The government should not allow monopolies like Petrolimex to decide their retail prices because they can abuse their market position and raise prices irrationally, experts say.
This could undermine the government's anti-inflation efforts, said economist Ngo Tri Long.
Petrolimex, Vietnam's top oil importer and distributor, has raised its retail petrol prices twice since the beginning of this year. The latest increase of more than 3 percent on February 21 took the price of 92-octane gasoline to VND16,990 (US$0.89) per liter.
The "irrational" price increases, which have raised the prices of other products, have made consumers unhappy, Long said, noting that while petroleum prices in the world market have not increased by much recently, Vietnam has seen four increments in the past five months.
"The petroleum business now is a monopoly, thus the government should decide the prices, not allow firms to do it themselves," he said. Holding more than 60 percent of the country's market share, Petrolimex's price adjustments will be followed by other petroleum firms, he said.
The government is the only entity that should decide the prices based on the harmonization of interests of the state, enterprises and consumers, Long said.
If the government wants to let enterprises decide their own prices, it should apply antimonopoly mechanisms frequently used by foreign countries, or divide Petrolimex into several enterprises so that each firm does not account for more than 30 percent of the market share, he said.
The government on March 5 asked the Ministry of Industry and Trade to cooperate with the Ministry of Finance to review the increase in retail prices of petroleum products.
Earlier, chairman of the government's office Nguyen Xuan Phuc said at a press briefing that the recent consecutive increases of petroleum products' prices have negatively affected the prices of related products, fostering public discontent.
The government will ask relevant agencies to closely monitor the increase of petroleum products' prices, preventing consecutive price increases from recurring, he said.
Inflation could exceed target
Long said the risk of high inflation this year was very big because of the high consumer price index (CPI) in the first two months and the potential for rising prices in the remaining months.
Vietnam's annual inflation hit its highest level in 10 months in February, rising 8.46 percent from the same month in 2009 and increasing 1.96 percent from January, according to the General Statistics Office.
"It will be difficult to fulfill the target of keeping 2010 inflation below 7 percent," Long said.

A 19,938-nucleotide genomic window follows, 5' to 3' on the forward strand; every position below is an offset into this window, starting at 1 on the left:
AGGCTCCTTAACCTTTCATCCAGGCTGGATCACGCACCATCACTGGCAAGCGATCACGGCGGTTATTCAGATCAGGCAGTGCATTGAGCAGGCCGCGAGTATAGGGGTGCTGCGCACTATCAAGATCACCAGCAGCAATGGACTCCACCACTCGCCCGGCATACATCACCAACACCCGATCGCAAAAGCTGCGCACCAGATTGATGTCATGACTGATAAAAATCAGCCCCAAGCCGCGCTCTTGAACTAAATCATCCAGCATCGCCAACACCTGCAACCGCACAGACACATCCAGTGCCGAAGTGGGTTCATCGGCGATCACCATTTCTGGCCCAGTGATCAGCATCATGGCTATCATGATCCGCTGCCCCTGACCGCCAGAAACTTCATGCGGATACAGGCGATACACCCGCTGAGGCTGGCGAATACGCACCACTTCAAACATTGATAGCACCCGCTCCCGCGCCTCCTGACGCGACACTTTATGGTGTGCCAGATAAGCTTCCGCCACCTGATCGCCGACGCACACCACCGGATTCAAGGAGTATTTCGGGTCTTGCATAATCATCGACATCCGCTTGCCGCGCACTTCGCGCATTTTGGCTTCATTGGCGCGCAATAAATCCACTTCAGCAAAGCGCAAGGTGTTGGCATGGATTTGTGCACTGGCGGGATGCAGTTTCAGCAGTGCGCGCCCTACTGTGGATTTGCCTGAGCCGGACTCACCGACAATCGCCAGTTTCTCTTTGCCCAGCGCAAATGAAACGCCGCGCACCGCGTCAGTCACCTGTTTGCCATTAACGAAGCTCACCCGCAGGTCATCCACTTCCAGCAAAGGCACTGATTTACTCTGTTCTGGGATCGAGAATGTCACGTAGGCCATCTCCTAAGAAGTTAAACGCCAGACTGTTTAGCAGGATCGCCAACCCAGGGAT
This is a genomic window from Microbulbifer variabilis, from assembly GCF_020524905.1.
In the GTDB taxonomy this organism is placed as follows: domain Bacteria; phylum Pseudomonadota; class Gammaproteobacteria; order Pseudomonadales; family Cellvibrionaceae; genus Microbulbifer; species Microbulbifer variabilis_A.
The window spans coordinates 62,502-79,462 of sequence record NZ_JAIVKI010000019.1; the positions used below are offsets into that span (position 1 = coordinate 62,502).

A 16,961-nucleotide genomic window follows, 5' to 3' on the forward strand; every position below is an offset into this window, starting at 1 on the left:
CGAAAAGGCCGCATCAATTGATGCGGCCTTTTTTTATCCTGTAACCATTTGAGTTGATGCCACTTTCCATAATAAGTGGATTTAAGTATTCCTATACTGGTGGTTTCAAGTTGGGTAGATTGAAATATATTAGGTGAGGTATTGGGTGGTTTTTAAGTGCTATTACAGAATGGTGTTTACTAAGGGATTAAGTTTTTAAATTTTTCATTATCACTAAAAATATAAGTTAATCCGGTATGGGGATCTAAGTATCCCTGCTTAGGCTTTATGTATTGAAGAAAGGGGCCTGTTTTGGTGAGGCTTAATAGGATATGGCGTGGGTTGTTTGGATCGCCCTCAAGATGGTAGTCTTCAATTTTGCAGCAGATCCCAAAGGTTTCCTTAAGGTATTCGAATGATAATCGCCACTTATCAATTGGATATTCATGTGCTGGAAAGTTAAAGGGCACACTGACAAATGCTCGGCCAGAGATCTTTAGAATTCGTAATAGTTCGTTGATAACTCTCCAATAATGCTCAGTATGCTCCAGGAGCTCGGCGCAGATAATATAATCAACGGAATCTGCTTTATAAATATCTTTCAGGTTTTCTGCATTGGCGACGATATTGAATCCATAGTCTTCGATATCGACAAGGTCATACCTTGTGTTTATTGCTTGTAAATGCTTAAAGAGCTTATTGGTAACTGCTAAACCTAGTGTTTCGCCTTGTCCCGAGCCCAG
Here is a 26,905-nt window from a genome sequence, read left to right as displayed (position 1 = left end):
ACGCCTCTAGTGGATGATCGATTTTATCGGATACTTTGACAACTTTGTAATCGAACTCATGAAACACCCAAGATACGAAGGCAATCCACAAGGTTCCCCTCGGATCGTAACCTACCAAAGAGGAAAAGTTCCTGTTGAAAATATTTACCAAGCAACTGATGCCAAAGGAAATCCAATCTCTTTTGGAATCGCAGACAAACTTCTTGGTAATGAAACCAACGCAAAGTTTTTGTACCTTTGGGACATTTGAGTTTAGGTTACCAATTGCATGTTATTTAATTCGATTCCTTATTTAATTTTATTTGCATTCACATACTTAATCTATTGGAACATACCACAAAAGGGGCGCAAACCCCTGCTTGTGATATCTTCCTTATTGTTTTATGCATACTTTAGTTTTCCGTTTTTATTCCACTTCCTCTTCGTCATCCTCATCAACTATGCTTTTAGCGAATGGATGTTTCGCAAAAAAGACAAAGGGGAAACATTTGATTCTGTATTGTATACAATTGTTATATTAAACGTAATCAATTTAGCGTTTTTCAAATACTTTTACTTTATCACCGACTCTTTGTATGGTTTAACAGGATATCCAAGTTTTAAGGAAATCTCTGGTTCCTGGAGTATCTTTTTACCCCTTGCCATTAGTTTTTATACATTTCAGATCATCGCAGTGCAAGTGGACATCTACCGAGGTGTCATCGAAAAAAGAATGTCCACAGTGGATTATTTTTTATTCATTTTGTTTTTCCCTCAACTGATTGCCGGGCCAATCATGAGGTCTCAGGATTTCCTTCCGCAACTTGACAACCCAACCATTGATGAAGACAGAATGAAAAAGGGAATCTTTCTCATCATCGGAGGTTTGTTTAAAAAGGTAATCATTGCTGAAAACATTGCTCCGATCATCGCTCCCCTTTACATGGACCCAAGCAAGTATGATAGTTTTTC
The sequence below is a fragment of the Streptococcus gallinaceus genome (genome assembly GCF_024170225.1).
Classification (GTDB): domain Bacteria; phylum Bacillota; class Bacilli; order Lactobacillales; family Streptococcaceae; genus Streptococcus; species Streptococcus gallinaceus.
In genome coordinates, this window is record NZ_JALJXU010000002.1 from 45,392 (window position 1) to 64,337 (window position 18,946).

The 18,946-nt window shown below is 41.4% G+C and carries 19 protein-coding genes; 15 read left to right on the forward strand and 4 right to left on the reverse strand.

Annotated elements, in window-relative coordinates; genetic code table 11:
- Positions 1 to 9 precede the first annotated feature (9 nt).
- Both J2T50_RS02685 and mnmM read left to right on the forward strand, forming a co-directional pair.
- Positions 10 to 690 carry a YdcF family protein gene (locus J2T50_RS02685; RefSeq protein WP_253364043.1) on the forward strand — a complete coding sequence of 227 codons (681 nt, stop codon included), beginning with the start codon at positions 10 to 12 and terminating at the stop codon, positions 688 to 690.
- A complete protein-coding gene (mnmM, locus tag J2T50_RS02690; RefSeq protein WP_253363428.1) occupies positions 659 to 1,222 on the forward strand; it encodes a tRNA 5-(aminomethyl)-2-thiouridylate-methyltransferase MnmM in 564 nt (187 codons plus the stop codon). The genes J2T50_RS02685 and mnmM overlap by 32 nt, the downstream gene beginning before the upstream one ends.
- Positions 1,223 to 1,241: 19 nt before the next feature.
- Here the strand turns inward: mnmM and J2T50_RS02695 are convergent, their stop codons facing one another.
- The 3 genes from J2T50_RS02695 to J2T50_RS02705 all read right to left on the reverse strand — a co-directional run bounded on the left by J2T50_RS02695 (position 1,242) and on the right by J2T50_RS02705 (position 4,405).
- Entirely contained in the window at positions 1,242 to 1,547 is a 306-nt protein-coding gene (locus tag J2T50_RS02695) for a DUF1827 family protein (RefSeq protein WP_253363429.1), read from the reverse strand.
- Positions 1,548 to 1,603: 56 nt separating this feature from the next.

Tai Hui, Regional Head of Research, Southeast Asia, for the Standard Chartered Bank, also said Vietnam's inflation risk remains on the higher side because of the rising prices of commodities and the dong devaluation.
"We expect inflation to exceed 10 percent by the year-end and average 8.9 percent in 2010."
However, Vu Viet Ngoan, vice chairman of the National Assembly's Economic Committee said there was no need to worry too much about the inflation hike, as the government had implemented a series of drastic anti-inflation measures, such as reducing the state budget deficit, removing interest rate subsidies and increasing the central bank's base rate from 7 percent to 8 percent.
"It is quite acceptable if inflation this year is kept below 8 percent. The inflation will not cause big changes to firms and people," he said.
Vietnam's consumer price index will rise around 4 percent in the first quarter and 8-9 percent for the whole year, said Le Duc Thuy, chairman of the National Financial Supervisory Committee. The government will manage the base interest rate, refinancing interest rates, and monitor credit growth in the coming months, he said.
The government aims to keep credit growth at around 25 percent this year.
In another move to curb inflation, electricity prices and the cost of coal sold to electricity firms will not see further rises this year, Phuc said.
Prime Minister Nguyen Tan Dung has also asked relevant ministries and sectors to reduce trade deficits, and strengthen monitoring of the prices of essential items and services such as transportation, cement, steel, fertilizers, rice and pharmaceutical products.
"Raising interest rates and reducing liquidity are the best ways to tackle the trade deficit and rising inflation, in our view," said Hui.